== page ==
How did a first-rate American cuisine come about? "Finally, chefs in America started to own their own restaurants. And that's what happened in France: When chefs started to own their own restaurants, they could make up the food they really wanted to cook, not what somebody else told them to cook . . . [Ownership] is a very important part because it gives you freedom."
Choosing food and inventing dishes is a very democratic process, says Mr. Puck, at least in his restaurants. There is some structure, but spontaneity and improvisation are key. Some dishes even come about by mistake, he unabashedly admits. One time they made "shrimpcakes" because they ran out of crab for crab cakes, for example.
For a menu to work, Mr. Puck and his staff must strike a balance between keeping the selection of dishes bubbling and offering the favorites or "classics" people have come to expect.
At Chinois, for example, they still offer dishes they served at the beginning: tempura sashimi, "a very Chinese lobster risotto," and Mongolian lamb chops. If Mr. Puck takes them off the menu, customers ask why. "And I tell them, 'Listen, I'm tired of cooking the same thing.' They say: 'Listen, we are not tired of eating it.' " Since a restaurant is a business, the customer is always right.
One of Mr. Puck's own favorite foods is potatoes. "I remember when my mother used to cook something, if she didn't make mashed potatoes with it, I didn't even eat the main course. To me, the mashed potatoes were more important than the main course. Still I love them today.
"We have customers like [filmmaker] Billy Wilder," Mr. Puck says, "who also grew up in Austria. And when he comes he wants something, he wants potatoes with it. . . . One day -- I still remember -- I love mashed potatoes with truffles, so one day I cooked up potatoes, made him mashed potatoes with truffles. He sent it back and said, 'You know, just make me simple mashed potatoes.' I made mashed potatoes which cost me $50!"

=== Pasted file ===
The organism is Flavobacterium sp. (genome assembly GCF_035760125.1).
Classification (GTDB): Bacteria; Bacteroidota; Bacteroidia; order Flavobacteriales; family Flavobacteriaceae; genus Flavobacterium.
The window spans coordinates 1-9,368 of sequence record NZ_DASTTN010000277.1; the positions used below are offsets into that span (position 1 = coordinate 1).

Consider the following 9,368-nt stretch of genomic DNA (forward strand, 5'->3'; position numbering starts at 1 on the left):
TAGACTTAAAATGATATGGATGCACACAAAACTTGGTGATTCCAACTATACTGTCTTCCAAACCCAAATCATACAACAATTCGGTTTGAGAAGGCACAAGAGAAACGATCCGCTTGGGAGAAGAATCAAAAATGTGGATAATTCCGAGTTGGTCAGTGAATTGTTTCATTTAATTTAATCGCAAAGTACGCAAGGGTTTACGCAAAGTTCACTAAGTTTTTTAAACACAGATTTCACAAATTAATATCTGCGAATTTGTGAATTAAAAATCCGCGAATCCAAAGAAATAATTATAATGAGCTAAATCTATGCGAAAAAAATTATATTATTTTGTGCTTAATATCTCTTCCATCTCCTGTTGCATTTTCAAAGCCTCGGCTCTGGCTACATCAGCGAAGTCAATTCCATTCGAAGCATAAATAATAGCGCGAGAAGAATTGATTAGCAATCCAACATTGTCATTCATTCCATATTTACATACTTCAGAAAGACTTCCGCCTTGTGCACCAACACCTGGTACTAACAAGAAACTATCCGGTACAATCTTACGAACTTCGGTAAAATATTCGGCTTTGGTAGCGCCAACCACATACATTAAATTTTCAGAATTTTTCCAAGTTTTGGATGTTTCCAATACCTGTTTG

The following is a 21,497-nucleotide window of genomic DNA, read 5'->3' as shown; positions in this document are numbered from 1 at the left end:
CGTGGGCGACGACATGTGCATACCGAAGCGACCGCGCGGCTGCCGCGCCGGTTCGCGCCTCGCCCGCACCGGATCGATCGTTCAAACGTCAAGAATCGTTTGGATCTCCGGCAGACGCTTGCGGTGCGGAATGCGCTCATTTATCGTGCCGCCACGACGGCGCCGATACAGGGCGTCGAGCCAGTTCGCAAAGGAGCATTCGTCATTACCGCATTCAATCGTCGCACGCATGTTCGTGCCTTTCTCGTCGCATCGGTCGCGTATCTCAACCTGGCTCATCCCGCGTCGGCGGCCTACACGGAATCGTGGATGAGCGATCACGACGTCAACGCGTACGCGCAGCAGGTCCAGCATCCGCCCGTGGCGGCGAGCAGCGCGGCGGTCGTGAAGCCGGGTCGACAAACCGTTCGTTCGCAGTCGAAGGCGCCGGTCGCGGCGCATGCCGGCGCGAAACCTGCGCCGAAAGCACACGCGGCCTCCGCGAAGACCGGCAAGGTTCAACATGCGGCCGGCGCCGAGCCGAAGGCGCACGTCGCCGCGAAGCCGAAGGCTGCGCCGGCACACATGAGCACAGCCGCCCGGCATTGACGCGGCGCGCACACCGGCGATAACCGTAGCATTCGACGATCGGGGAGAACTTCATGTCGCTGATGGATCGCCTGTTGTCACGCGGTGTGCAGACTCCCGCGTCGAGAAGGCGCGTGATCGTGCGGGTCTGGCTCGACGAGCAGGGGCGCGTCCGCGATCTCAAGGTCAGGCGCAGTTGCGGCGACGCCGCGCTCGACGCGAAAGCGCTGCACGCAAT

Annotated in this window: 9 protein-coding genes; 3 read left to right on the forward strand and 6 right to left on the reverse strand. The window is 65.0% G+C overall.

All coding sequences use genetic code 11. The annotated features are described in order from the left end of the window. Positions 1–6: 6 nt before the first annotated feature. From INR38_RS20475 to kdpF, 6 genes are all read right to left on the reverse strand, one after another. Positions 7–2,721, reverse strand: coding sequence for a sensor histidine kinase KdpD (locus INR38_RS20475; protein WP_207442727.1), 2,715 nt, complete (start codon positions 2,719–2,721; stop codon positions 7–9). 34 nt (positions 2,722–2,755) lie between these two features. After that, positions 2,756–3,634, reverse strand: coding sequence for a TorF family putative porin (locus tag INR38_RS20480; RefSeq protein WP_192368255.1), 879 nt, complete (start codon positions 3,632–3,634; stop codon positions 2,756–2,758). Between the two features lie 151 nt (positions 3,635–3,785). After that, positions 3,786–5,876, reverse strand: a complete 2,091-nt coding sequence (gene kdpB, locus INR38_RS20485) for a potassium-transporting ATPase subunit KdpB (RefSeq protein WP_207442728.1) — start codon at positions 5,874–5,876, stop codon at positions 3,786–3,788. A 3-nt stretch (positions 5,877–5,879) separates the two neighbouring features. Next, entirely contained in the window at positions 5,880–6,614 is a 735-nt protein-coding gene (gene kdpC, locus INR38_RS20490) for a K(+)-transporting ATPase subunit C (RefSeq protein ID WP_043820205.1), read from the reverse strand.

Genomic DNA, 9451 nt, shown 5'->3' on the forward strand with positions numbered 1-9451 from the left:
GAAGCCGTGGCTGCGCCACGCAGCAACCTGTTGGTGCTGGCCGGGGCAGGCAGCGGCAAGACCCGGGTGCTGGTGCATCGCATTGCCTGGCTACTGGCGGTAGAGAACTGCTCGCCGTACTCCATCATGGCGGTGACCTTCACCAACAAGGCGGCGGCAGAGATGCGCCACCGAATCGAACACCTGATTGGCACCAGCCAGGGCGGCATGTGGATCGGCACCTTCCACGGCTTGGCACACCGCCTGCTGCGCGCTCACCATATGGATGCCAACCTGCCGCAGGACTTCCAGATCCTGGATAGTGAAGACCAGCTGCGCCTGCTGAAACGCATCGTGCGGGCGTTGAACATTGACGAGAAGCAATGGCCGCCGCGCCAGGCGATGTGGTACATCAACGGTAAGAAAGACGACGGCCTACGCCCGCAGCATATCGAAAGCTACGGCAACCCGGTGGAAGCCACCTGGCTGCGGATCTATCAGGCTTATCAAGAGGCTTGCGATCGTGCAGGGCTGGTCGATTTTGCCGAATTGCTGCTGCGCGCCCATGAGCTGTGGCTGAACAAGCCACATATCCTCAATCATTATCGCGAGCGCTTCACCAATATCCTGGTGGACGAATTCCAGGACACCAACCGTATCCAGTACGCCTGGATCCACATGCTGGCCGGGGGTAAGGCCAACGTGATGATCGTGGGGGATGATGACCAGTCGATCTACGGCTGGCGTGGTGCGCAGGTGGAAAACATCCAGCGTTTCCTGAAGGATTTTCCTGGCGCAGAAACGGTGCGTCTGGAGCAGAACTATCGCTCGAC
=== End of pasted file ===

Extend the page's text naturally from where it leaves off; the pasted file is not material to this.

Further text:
Keeping people happy -- both clientele and staff -- has been a principle part of Mr. Puck's career.
"He is a marvelous chef, both technically and just in terms of ideas," says Ruth Reichl, food editor and restaurant critic for the Los Angeles Times. "The thing that made him so important in the food community in America was that he was the first person in America to put his finger on what it was Americans wanted. He developed an American-style restaurant that was distinct from the European-style restaurant," she says. Mr. Puck found that Americans not only wanted simple food, they wanted to have fun and view a restaurant as not just a special-occasion place.
"The other thing that has really been his brilliance is he understands that the success of the restaurant depends on the people on his staff," Ms. Reichl continues. Many chefs and waiters have been with him for years. "It is almost impossible to find anyone who will say anything bad about him," she says.
Mr. Puck's view is consistent: "If you hire really intelligent people who stay with you for a while, you have to give them some freedom and let them do what they like to do," he says. He often refers to his restaurants and staff as he would a family. (He and his wife have one child, a son, Cameron.)
Is he hard to work for? "I don't know. I told my wife I'm very easy to live with, but she says, 'No,' so I don't know," Mr. Puck says, and laughs. "I'm demanding because I like a certain way, certain things. I'm not very difficult; I'm not really a pain in the neck with anybody or try to scream around or get crazy or something like that, but I am demanding and I want people really to work hard. . . ." For him, that means at least 12-hour days, six days a week. "If they don't want that, they have to go somewhere else," the master chef concludes. "We find enough people to do that, really."